Our offer on the house was accepted. Contracts have been exchanged. Whew! But then the fun of buying a house in another country in a pandemic began. Come. Join me on this journey.
The last week was like pulling out my eyelashes one by one. After I complained of tooth pain Jeff laughed. ‘You’ve been grinding your teeth so loud you woke me up.’
Its true, I have been doing that but its no wonder. It all began on Monday when I first reached out to our large bank in the US to learn about initiating an international wire to a country, and a person, I’ve never wired money to before. It might surprise you to learn I don’t usually do this as we aren’t high rollers on the international real estate purchasing scene, so I needed a little guidance. Turns out, advice was thin on the ground.
They gave me the answer we all hear, all day long now. ‘Just go online or use the app on your phone.’ As though speaking to a real person is sooo 2000. Ugh. So I went online. Funny how their FAQ’s online aren’t so comprehensive. But I followed the steps then fired off the wire. Got up off the couch to make a coffee. Came back. Email arrives telling me they’re processing said wire. I drink my coffee and congratulate myself for figuring it out with no help from a real person. I shower and check one last time. Email ‘Wire is cancelled for security reasons. Please call this number 24/7 for assistance.’ I go online and my account is locked down. Wait, what?
Here is where the fun started and I missed every appointment I had last week. Turns out, the number to call in the email was ‘no longer in service’. And the number on the ‘We’ve locked your account screen’ was now only working reduced hours ‘due to Covid’ and they only take calls starting at 3pm CET. So I sat there for 5 hours trying other numbers but to no avail.
Finally, at 3pm sharp I call. The ‘just go online/use the app’ crowd was now telling me I should ‘go into my local Chase branch ‘where you opened your account. The manager can then call us after he’s validated your identity.’ Wait, what?!
I explained that I’m in Europe buying a house, there is a pandemic raging, and I can’t fly to the US to visit ‘my local branch’ and by the way I checked and that branch has been ‘temporarily closed’ due to the pandemic. However, were it open I haven’t seen that bank manager in the 10 years since we opened the account. (Online banking) He/she doesn’t know me from a hole in the ground. Ugh.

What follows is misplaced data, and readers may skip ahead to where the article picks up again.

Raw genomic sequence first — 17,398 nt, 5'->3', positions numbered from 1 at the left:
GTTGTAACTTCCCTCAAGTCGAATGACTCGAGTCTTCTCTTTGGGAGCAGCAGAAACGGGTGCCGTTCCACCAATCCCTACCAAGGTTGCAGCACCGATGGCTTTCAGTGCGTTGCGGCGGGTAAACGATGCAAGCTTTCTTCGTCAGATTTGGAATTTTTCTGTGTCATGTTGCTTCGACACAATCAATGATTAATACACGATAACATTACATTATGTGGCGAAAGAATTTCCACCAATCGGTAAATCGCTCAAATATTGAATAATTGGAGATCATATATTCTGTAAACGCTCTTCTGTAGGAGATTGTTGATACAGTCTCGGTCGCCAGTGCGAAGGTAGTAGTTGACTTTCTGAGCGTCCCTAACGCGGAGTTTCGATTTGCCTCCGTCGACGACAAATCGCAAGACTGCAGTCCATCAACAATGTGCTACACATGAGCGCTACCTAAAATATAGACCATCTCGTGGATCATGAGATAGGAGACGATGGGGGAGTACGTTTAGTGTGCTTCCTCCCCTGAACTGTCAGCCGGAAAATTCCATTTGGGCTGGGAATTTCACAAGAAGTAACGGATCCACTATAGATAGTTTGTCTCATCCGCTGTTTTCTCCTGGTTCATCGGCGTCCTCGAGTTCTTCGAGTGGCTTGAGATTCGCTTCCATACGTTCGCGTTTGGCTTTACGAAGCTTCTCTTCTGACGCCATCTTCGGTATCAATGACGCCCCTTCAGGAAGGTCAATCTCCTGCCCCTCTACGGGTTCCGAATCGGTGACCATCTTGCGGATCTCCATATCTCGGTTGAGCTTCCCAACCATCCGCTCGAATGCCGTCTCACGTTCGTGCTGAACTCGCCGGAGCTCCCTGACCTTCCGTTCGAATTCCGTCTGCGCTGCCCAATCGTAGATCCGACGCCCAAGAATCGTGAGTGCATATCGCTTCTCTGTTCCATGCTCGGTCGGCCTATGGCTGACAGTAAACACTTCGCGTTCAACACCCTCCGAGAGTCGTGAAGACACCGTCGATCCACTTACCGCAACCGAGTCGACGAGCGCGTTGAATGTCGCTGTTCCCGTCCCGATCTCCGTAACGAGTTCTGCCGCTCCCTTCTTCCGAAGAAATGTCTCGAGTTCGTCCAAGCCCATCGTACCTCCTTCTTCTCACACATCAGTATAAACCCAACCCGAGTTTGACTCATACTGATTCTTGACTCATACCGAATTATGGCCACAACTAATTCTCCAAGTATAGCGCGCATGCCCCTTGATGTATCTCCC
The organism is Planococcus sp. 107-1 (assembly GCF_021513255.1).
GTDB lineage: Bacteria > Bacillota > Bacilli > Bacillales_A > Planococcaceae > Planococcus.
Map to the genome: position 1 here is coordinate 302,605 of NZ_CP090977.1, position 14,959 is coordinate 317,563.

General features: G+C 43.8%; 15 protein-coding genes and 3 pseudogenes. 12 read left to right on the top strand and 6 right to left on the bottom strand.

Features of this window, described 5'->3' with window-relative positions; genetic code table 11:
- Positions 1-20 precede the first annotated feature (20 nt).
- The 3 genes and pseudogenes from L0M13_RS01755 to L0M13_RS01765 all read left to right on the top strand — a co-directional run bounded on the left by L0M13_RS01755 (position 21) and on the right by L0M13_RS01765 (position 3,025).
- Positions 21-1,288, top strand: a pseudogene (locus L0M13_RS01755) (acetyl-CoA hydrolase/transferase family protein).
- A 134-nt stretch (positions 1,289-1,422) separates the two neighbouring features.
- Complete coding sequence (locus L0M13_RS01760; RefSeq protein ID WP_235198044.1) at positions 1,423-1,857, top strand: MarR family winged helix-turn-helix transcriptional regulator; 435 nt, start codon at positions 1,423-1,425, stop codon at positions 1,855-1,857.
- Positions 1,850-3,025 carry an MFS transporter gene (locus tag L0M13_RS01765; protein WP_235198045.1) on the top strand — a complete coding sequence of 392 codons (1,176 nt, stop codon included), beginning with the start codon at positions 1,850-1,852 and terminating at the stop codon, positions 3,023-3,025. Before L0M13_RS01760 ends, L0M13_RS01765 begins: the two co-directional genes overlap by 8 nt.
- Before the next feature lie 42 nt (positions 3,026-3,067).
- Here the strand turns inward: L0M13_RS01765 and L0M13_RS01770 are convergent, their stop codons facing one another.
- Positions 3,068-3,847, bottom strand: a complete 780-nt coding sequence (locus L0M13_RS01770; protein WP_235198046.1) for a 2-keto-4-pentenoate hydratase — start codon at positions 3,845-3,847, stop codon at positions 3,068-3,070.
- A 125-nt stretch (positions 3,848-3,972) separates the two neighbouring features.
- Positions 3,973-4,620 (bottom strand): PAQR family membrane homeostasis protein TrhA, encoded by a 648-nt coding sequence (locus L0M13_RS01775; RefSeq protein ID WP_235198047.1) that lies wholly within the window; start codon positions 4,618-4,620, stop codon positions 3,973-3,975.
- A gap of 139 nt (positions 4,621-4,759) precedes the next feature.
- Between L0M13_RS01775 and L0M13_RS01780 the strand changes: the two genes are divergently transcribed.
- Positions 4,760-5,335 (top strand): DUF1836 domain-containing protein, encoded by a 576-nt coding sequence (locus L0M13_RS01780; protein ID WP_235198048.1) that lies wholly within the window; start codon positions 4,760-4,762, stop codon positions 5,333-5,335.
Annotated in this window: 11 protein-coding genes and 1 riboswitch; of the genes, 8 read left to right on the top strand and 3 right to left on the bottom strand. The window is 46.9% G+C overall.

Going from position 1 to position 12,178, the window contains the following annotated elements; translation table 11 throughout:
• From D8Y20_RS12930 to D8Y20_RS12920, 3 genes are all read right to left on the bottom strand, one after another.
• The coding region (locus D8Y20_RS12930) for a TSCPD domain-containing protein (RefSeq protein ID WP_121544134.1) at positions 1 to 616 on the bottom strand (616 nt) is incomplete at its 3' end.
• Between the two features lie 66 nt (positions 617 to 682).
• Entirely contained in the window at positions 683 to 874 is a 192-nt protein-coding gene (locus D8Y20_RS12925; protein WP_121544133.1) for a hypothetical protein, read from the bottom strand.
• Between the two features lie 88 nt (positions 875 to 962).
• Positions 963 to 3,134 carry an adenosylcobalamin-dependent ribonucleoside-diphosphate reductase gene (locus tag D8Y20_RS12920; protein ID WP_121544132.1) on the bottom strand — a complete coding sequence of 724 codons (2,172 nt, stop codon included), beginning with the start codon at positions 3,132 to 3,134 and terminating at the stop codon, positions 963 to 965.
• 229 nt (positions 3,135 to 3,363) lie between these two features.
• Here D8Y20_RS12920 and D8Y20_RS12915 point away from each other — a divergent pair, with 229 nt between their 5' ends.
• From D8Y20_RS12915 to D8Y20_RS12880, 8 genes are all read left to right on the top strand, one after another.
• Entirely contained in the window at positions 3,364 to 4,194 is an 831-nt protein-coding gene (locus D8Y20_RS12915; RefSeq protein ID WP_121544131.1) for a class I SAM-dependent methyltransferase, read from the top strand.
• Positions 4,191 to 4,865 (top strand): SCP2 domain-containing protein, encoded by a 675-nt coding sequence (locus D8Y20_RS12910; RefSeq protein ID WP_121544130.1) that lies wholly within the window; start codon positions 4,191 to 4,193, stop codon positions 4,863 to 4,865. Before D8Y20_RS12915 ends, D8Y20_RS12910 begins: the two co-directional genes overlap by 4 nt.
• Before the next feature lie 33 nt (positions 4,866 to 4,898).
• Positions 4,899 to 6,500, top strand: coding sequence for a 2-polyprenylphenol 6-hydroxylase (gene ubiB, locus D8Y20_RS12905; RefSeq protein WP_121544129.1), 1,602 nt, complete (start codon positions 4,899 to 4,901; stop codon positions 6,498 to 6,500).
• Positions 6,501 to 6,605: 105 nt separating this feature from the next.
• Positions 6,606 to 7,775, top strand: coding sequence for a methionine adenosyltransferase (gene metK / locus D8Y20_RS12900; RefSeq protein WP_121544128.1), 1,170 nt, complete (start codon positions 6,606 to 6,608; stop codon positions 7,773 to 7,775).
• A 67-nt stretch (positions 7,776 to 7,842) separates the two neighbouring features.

Somehow, after holding for ‘just another 5 minutes’ four subsequent times, they find a way to validate me. They unlock my account. Make furious notes and tell me they ‘see nothing that will stop you from completing the wire.’ So I try again. I get an immediate email telling me its in process. The person on the phone congratulates herself for a job well done. And tells me I’ll get a survey on her excellent service. Where anything less than a 10 is complete failure.
I go put a load of laundry in the washer and come back to see if the wire has completed. Email: ‘For your own protection we have cancelled this wire and locked your account. Please call xyz to speak to ‘Customer Service.’ Wait, what?! I just spoke to them.
So I dial the one good number I have, but now that we are 45 minutes into when the call center opened its a 45 minute wait to speak to an agent. 45 minutes on a US cell phone from Europe. So I wait and wait. Finally 1 hour and 30 minutes later I get an agent. We do the same dance. And I try the wire again. After 45 minute they cancel the wire and lock my account again. Then I have no choice but to call back. This time it quotes me a time ‘greater than 1 hour’. So I put it on speaker and do other things while TMobile racks up my mobile charges. 2+ hours later I get an agent who unlocks my account but now tells me I’m over my daily wire limit and will have to wait until tomorrow to try it again. What?!? I’ve yet to wire one penny. Over my limit? For stress? Yes! For sending € to Portugal? Not even close.
After a restless night, I awake the next day. And try again. Can you guess what happened? I bet you can. Now I have the agent in Portugal calling. Why have we not sent the money? The home owners are asking if we still want the house. Ugh. I explain. He says ‘sometimes this is normal.’ Not a sentence I would ever use.
I wait until 3 pm and start again. The wait times will just get longer so being the first to call is essential. I explain the situation. The person says its because my daily limit for online wires is $25k. The first I’ve heard of this. If I go into the branch I can send as much as I need to after the manager who doesnt know me, at the branch that is now closed, validates my identity and I sign a piece of paper. She says this is the trouble. ‘You must send the money in smaller daily amounts.’ Whatever.
So I call the agent to tell the homeowners the new plan. He promptly gifts me with his usual wisdom ‘sometimes this is completely normal’ and I initiate another, smaller wire. Bet you can guess what happened and how I spent the rest of the day until they closed their call center at 11 pm CET.